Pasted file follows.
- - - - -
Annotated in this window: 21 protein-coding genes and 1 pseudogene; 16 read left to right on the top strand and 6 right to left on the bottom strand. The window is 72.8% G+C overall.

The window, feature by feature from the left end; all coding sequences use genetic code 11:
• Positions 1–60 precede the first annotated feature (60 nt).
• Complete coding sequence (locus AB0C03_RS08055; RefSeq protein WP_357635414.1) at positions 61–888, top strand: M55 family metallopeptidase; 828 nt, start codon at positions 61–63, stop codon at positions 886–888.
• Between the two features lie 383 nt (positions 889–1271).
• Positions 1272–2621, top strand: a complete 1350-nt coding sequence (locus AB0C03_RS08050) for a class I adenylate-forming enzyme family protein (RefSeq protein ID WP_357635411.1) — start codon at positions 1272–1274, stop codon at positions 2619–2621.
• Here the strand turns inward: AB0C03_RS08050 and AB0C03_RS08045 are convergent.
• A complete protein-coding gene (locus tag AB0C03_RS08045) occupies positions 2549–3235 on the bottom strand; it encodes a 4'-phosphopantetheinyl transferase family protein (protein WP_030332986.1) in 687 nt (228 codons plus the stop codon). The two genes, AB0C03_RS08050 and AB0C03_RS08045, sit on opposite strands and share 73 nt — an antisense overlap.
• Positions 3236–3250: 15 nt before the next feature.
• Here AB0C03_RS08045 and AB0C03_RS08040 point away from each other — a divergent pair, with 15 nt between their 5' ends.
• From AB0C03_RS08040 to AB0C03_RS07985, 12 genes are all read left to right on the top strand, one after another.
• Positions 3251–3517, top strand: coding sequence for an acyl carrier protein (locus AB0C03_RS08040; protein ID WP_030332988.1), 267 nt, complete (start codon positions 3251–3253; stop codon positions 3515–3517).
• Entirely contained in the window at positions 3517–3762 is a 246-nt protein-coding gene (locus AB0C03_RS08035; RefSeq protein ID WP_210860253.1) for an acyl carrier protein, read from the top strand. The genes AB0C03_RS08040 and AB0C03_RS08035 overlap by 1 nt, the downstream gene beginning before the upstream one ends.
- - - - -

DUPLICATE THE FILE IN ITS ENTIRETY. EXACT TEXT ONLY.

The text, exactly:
Annotated in this window: 21 protein-coding genes and 1 pseudogene; 16 read left to right on the top strand and 6 right to left on the bottom strand. The window is 72.8% G+C overall.

The window, feature by feature from the left end; all coding sequences use genetic code 11:
• Positions 1–60 precede the first annotated feature (60 nt).
• Complete coding sequence (locus AB0C03_RS08055; RefSeq protein WP_357635414.1) at positions 61–888, top strand: M55 family metallopeptidase; 828 nt, start codon at positions 61–63, stop codon at positions 886–888.
• Between the two features lie 383 nt (positions 889–1271).
• Positions 1272–2621, top strand: a complete 1350-nt coding sequence (locus AB0C03_RS08050) for a class I adenylate-forming enzyme family protein (RefSeq protein ID WP_357635411.1) — start codon at positions 1272–1274, stop codon at positions 2619–2621.
• Here the strand turns inward: AB0C03_RS08050 and AB0C03_RS08045 are convergent.
• A complete protein-coding gene (locus tag AB0C03_RS08045) occupies positions 2549–3235 on the bottom strand; it encodes a 4'-phosphopantetheinyl transferase family protein (protein WP_030332986.1) in 687 nt (228 codons plus the stop codon). The two genes, AB0C03_RS08050 and AB0C03_RS08045, sit on opposite strands and share 73 nt — an antisense overlap.
• Positions 3236–3250: 15 nt before the next feature.
• Here AB0C03_RS08045 and AB0C03_RS08040 point away from each other — a divergent pair, with 15 nt between their 5' ends.
• From AB0C03_RS08040 to AB0C03_RS07985, 12 genes are all read left to right on the top strand, one after another.
• Positions 3251–3517, top strand: coding sequence for an acyl carrier protein (locus AB0C03_RS08040; protein ID WP_030332988.1), 267 nt, complete (start codon positions 3251–3253; stop codon positions 3515–3517).
• Entirely contained in the window at positions 3517–3762 is a 246-nt protein-coding gene (locus AB0C03_RS08035; RefSeq protein ID WP_210860253.1) for an acyl carrier protein, read from the top strand. The genes AB0C03_RS08040 and AB0C03_RS08035 overlap by 1 nt, the downstream gene beginning before the upstream one ends.